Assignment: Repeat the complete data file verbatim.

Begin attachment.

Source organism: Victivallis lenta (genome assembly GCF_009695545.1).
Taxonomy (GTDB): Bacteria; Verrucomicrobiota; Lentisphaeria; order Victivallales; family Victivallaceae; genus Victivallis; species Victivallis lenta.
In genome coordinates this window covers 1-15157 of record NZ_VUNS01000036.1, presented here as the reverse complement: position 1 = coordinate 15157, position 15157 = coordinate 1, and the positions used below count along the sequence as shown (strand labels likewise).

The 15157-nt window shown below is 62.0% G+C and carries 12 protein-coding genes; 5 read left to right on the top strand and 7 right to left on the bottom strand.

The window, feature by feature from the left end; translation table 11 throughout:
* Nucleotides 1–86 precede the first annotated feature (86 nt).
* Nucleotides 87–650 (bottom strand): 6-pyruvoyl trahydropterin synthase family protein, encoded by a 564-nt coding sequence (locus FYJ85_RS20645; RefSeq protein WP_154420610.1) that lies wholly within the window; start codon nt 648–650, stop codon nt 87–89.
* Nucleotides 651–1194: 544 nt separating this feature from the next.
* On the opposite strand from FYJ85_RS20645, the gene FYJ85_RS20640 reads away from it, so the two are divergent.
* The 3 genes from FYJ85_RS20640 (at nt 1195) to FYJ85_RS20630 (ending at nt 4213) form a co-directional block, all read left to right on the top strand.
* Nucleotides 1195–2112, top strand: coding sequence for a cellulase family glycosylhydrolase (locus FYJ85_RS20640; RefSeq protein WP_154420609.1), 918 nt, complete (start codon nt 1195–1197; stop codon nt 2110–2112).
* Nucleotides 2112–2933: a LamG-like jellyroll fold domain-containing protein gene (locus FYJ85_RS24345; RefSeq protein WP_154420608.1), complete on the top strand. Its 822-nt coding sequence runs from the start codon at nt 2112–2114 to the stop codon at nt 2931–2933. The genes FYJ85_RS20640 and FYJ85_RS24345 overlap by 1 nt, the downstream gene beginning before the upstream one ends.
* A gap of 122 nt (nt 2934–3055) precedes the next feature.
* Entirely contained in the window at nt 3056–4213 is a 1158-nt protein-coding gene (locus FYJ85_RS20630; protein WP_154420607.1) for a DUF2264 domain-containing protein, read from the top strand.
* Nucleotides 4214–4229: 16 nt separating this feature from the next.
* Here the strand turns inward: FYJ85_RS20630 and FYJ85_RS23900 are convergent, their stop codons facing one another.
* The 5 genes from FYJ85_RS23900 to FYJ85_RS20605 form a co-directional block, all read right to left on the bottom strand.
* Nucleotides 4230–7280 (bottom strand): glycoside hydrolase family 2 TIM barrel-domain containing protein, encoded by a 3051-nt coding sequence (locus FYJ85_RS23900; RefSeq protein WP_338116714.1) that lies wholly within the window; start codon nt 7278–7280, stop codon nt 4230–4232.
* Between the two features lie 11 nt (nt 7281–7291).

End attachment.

Source organism: Victivallis lenta (genome assembly GCF_009695545.1).
Taxonomy (GTDB): Bacteria; Verrucomicrobiota; Lentisphaeria; order Victivallales; family Victivallaceae; genus Victivallis; species Victivallis lenta.
In genome coordinates this window covers 1-15157 of record NZ_VUNS01000036.1, presented here as the reverse complement: position 1 = coordinate 15157, position 15157 = coordinate 1, and the positions used below count along the sequence as shown (strand labels likewise).

The 15157-nt window shown below is 62.0% G+C and carries 12 protein-coding genes; 5 read left to right on the top strand and 7 right to left on the bottom strand.

The window, feature by feature from the left end; translation table 11 throughout:
* Nucleotides 1–86 precede the first annotated feature (86 nt).
* Nucleotides 87–650 (bottom strand): 6-pyruvoyl trahydropterin synthase family protein, encoded by a 564-nt coding sequence (locus FYJ85_RS20645; RefSeq protein WP_154420610.1) that lies wholly within the window; start codon nt 648–650, stop codon nt 87–89.
* Nucleotides 651–1194: 544 nt separating this feature from the next.
* On the opposite strand from FYJ85_RS20645, the gene FYJ85_RS20640 reads away from it, so the two are divergent.
* The 3 genes from FYJ85_RS20640 (at nt 1195) to FYJ85_RS20630 (ending at nt 4213) form a co-directional block, all read left to right on the top strand.
* Nucleotides 1195–2112, top strand: coding sequence for a cellulase family glycosylhydrolase (locus FYJ85_RS20640; RefSeq protein WP_154420609.1), 918 nt, complete (start codon nt 1195–1197; stop codon nt 2110–2112).
* Nucleotides 2112–2933: a LamG-like jellyroll fold domain-containing protein gene (locus FYJ85_RS24345; RefSeq protein WP_154420608.1), complete on the top strand. Its 822-nt coding sequence runs from the start codon at nt 2112–2114 to the stop codon at nt 2931–2933. The genes FYJ85_RS20640 and FYJ85_RS24345 overlap by 1 nt, the downstream gene beginning before the upstream one ends.
* A gap of 122 nt (nt 2934–3055) precedes the next feature.
* Entirely contained in the window at nt 3056–4213 is a 1158-nt protein-coding gene (locus FYJ85_RS20630; protein WP_154420607.1) for a DUF2264 domain-containing protein, read from the top strand.
* Nucleotides 4214–4229: 16 nt separating this feature from the next.
* Here the strand turns inward: FYJ85_RS20630 and FYJ85_RS23900 are convergent, their stop codons facing one another.
* The 5 genes from FYJ85_RS23900 to FYJ85_RS20605 form a co-directional block, all read right to left on the bottom strand.
* Nucleotides 4230–7280 (bottom strand): glycoside hydrolase family 2 TIM barrel-domain containing protein, encoded by a 3051-nt coding sequence (locus FYJ85_RS23900; RefSeq protein WP_338116714.1) that lies wholly within the window; start codon nt 7278–7280, stop codon nt 4230–4232.
* Between the two features lie 11 nt (nt 7281–7291).